Khraw is the ladies’ man, well that’s because he’s the one responsible for networking and engaging with our women entrepreneurs in the villages. They love him and from time to time send him some sticky rice, fruits or vegetables from their garden. He has developed a slight paunch because of their gifts (we think) which we tease him about it.

Khraw a network manager who engages with women entrepreneurs in the villages | MuezartKhraw is at the heart and soul for Muezart when it comes to having a strong business relationship with women entrepreneurs in the villages

Miranda is a free-spirited imaginative creator. And she speaks in English. Well, all the time. If we ask her anything in our local language (Khasi) she will reply in English.

Miranda a muezart maker | MuezartMiranda a maker for Muezart. She is from Jowai, a city 66km away from Shillong

Grew up Surrounded by Family

Kevin has 4 siblings, 3 brothers and a sister. He was happy to share personal snippets about his family.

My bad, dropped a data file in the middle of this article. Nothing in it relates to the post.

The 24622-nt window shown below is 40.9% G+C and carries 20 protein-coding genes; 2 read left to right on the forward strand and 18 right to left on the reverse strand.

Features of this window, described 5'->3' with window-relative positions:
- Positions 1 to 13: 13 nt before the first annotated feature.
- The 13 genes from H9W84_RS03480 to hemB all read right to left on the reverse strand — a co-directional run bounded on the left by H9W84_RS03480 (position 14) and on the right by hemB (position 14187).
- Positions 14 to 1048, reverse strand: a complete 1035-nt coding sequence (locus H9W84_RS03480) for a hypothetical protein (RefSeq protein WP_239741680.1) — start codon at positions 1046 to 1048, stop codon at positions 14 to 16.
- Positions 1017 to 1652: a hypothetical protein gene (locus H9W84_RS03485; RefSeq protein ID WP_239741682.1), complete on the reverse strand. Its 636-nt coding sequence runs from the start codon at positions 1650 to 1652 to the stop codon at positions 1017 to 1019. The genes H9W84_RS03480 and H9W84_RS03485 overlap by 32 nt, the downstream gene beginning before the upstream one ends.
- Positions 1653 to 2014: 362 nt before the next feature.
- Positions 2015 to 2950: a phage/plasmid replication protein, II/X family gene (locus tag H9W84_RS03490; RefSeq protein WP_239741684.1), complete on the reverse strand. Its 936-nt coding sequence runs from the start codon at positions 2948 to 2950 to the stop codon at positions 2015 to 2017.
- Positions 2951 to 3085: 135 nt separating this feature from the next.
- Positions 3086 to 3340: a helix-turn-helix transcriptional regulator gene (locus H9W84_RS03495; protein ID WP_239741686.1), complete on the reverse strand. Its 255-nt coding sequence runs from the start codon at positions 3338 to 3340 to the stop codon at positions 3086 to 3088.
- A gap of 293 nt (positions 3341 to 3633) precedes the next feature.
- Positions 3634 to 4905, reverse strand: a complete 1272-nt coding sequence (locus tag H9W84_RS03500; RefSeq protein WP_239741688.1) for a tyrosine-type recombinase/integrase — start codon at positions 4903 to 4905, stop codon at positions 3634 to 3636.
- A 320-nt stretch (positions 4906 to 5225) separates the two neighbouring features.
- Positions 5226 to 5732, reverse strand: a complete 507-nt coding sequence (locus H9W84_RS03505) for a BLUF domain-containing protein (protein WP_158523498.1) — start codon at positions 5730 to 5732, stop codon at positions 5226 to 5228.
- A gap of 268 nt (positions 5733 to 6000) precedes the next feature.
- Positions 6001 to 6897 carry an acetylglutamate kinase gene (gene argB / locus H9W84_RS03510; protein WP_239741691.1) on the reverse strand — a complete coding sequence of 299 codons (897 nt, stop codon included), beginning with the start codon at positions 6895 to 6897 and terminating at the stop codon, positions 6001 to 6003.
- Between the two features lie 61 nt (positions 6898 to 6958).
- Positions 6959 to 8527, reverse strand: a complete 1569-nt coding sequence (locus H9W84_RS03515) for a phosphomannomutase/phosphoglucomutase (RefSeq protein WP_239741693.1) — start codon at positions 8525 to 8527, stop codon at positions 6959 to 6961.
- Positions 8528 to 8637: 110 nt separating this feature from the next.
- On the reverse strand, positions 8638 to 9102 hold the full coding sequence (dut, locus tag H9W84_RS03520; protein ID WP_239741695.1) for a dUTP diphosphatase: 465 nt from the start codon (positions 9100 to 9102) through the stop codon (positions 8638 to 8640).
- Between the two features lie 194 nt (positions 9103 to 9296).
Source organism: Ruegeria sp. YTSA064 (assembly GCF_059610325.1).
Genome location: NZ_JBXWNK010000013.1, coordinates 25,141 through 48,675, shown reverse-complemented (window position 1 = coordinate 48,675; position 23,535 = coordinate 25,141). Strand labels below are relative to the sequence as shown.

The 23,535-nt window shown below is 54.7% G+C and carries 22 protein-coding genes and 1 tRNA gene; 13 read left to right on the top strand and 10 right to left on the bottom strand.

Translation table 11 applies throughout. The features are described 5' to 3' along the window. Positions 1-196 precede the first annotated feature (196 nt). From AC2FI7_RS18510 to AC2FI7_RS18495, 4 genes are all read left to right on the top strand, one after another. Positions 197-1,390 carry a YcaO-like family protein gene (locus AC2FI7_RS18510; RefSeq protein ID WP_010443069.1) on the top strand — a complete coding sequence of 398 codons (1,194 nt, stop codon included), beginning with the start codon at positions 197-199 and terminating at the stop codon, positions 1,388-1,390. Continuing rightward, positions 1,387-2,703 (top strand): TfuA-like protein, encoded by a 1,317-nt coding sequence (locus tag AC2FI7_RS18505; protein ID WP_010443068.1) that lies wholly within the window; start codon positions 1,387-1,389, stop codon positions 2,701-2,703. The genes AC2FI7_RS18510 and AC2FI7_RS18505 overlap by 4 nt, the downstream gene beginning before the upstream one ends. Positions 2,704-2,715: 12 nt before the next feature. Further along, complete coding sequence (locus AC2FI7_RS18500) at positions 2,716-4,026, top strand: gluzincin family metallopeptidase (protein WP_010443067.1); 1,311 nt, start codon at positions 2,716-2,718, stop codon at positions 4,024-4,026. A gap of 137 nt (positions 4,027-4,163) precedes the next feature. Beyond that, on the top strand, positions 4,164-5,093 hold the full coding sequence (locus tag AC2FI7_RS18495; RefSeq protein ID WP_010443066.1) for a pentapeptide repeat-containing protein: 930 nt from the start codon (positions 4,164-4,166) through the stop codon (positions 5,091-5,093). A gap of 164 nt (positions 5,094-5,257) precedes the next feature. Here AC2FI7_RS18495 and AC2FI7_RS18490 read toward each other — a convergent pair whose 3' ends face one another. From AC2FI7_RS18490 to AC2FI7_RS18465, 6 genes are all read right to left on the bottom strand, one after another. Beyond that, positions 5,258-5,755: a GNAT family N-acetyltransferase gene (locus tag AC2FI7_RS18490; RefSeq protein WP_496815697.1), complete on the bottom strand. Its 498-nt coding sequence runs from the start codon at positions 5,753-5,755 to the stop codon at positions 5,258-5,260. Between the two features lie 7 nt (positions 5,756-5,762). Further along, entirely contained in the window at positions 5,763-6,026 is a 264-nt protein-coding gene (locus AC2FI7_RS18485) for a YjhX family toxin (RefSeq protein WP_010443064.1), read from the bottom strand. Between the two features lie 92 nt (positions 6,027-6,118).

We were a big family which taught us a lot about working together, sharing, being responsible and independent. I really can’t think of anything that’s the downside of having a big family, except for hand-me-downs. But again, it taught us about being frugal and not being entitled. Both my parents were working, so we siblings practically raised each other. Writing this brings back good childhood memories.

My father was a teacher so all of us siblings studied in the school where he taught – the Army Public School, Shillong. In fact, my father was the principal. Maybe it was my parents’ strategy to keep an eye on us. When my father moved to another school in the neighboring state of Assam the youngest three siblings moved with him and I completed school there. Then I was off to Delhi university where I studied English literature.